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Kerry on North Korea: Want to Break Nuclear Deadlock? Consult Iran

© AFP 2021 / Ed JonesA North Korean Taepodong-class missile is displayed during a military parade past Kim Il-Sung square marking the 60th anniversary of the Korean war armistice in Pyongyang on July 27, 2013
A North Korean Taepodong-class missile is displayed during a military parade past Kim Il-Sung square marking the 60th anniversary of the Korean war armistice in Pyongyang on July 27, 2013 - Sputnik International
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North Korea continues to pursue ballistic missile development instead of taking steps to rein in its nuclear activity, John Kerry said.

US Secretary of State John Kerry (L) speaks with South Korean President Park Geun-hye (R) prior to a meeting at the Blue House in Seoul on May 18, 2015 - Sputnik International
US, South Korea Adopt Common Approach to Relations With North Korea
TOKYO (Sputnik) — North Korea is far from curtailing its nuclear program, US Secretary of State John Kerry said Monday.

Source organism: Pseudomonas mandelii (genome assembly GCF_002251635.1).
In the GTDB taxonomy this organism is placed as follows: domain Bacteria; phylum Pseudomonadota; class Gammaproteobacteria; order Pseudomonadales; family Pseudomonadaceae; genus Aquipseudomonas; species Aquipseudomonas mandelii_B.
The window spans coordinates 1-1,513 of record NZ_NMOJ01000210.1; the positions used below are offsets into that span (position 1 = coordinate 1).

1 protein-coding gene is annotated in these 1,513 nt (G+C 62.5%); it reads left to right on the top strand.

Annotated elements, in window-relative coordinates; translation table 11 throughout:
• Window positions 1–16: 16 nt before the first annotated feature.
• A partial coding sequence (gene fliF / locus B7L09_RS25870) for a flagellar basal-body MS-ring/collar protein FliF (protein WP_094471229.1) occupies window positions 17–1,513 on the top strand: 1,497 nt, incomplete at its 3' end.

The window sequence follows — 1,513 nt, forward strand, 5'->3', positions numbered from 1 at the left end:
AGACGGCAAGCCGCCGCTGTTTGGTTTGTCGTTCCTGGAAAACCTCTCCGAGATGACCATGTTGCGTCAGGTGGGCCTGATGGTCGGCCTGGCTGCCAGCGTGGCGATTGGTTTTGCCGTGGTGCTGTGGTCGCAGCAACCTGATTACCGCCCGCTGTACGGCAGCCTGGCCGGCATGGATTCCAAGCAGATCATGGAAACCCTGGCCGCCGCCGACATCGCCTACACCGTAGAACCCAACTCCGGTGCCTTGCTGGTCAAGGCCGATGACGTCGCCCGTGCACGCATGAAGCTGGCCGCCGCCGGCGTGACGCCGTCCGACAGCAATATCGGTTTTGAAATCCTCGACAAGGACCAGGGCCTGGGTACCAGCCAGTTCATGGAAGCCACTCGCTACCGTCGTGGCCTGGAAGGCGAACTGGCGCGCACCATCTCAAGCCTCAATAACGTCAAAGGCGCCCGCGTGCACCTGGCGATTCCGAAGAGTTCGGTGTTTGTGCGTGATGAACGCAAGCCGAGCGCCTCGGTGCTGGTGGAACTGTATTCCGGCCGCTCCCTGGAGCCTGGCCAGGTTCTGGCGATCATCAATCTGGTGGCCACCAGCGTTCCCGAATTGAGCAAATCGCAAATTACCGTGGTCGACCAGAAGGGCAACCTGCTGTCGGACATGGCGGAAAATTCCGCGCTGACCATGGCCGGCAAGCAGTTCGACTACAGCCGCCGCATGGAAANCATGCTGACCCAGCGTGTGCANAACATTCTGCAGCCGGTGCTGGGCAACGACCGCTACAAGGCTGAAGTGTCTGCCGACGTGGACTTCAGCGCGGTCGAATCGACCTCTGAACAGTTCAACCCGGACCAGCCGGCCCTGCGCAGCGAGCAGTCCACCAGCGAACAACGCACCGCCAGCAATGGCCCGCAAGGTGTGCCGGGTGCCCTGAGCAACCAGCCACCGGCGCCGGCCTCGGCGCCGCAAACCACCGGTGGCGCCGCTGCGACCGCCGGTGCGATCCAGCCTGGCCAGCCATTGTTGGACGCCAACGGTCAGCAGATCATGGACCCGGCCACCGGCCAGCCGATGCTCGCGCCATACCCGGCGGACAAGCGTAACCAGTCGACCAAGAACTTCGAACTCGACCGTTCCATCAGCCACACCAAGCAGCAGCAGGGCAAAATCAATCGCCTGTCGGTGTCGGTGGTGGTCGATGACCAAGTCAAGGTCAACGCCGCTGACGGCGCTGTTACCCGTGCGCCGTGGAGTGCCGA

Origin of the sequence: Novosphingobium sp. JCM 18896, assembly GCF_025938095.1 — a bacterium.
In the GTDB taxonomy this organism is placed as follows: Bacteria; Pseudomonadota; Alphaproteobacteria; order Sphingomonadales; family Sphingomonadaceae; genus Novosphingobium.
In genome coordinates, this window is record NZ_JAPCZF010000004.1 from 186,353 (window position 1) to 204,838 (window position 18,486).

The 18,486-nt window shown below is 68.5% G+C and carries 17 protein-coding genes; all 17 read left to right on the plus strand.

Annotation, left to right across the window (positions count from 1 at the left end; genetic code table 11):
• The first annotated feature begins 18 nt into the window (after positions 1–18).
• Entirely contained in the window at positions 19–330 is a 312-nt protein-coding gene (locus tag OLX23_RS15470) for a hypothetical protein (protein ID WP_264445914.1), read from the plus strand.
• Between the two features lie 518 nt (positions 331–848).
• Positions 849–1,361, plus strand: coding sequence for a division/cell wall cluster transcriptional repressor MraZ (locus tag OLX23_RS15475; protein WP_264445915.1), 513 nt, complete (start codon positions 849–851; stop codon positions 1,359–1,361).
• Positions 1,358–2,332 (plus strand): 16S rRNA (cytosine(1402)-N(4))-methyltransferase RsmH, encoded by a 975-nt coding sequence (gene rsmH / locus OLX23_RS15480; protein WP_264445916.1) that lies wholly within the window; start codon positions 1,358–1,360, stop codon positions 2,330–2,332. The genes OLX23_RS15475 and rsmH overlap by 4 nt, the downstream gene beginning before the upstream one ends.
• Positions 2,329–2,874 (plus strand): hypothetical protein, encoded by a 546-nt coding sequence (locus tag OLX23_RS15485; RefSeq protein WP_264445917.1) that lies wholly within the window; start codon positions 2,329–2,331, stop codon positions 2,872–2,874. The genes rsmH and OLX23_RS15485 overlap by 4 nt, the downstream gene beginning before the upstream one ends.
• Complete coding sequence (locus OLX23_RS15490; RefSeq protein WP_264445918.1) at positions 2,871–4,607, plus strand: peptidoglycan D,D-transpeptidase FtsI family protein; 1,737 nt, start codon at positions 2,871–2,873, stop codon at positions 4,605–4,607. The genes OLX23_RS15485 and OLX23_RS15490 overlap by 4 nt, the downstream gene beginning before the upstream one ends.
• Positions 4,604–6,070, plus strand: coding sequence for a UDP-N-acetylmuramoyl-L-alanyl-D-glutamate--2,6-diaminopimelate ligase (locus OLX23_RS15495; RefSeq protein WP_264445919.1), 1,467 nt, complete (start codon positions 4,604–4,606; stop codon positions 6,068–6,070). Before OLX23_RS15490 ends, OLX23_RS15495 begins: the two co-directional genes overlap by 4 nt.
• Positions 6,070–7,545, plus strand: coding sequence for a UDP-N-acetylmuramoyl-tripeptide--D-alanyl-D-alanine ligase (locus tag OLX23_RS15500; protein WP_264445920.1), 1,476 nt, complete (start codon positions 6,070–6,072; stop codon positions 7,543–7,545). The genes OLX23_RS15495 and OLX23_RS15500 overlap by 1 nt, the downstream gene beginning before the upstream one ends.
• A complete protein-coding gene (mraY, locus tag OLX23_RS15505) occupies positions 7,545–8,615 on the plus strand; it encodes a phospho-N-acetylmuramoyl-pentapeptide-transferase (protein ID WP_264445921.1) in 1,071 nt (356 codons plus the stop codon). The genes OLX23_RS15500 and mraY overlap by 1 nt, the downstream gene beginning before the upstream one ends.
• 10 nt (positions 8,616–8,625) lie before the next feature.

"To date, to this moment, particularly with recent provocations, it is clear the DPRK [Democratic People's Republic of Korea, North Korea's official name] is not even close to meeting that standard," Kerry said at a joint news conference with his South Korean counterpart Yun Byung-se after talks in Seoul.

Instead of taking steps to rein in its nuclear activity, North Korea continues to pursue ballistic missile development, Kerry added.

As Pyongyang has made little progress in denuclearization, the United States and China are negotiating further sanctions against North Korea, Kerry stated.

Iran, which has recently reached a preliminary deal on its nuclear program with international mediators, could serve as an example to North Korea, the US Secretary of State said.

North Korea fired two missiles into the sea off its east coast early Monday, the South Korean Defense Ministry said - Sputnik International
South Korea Alarmed Over North Korea’s Submarine Missile Test-Firing
A six-party set of talks, comprising North Korea, South Korea, Japan, China, Russia and the United States, was launched in 2003 after Pyongyang withdrew from the Nuclear Non-Proliferation Treaty it ratified in 1985.

In 2005, North Korea declared itself a nuclear power. Since then, it has conducted several underground nuclear weapon tests.

Since 2006, the United States and the United Nations have imposed several rounds of sanctions on Pyongyang in response to its tests of nuclear weapons and ballistic missiles.

The negotiations deadlocked in 2009 as North Korea refused to take part in discussions.

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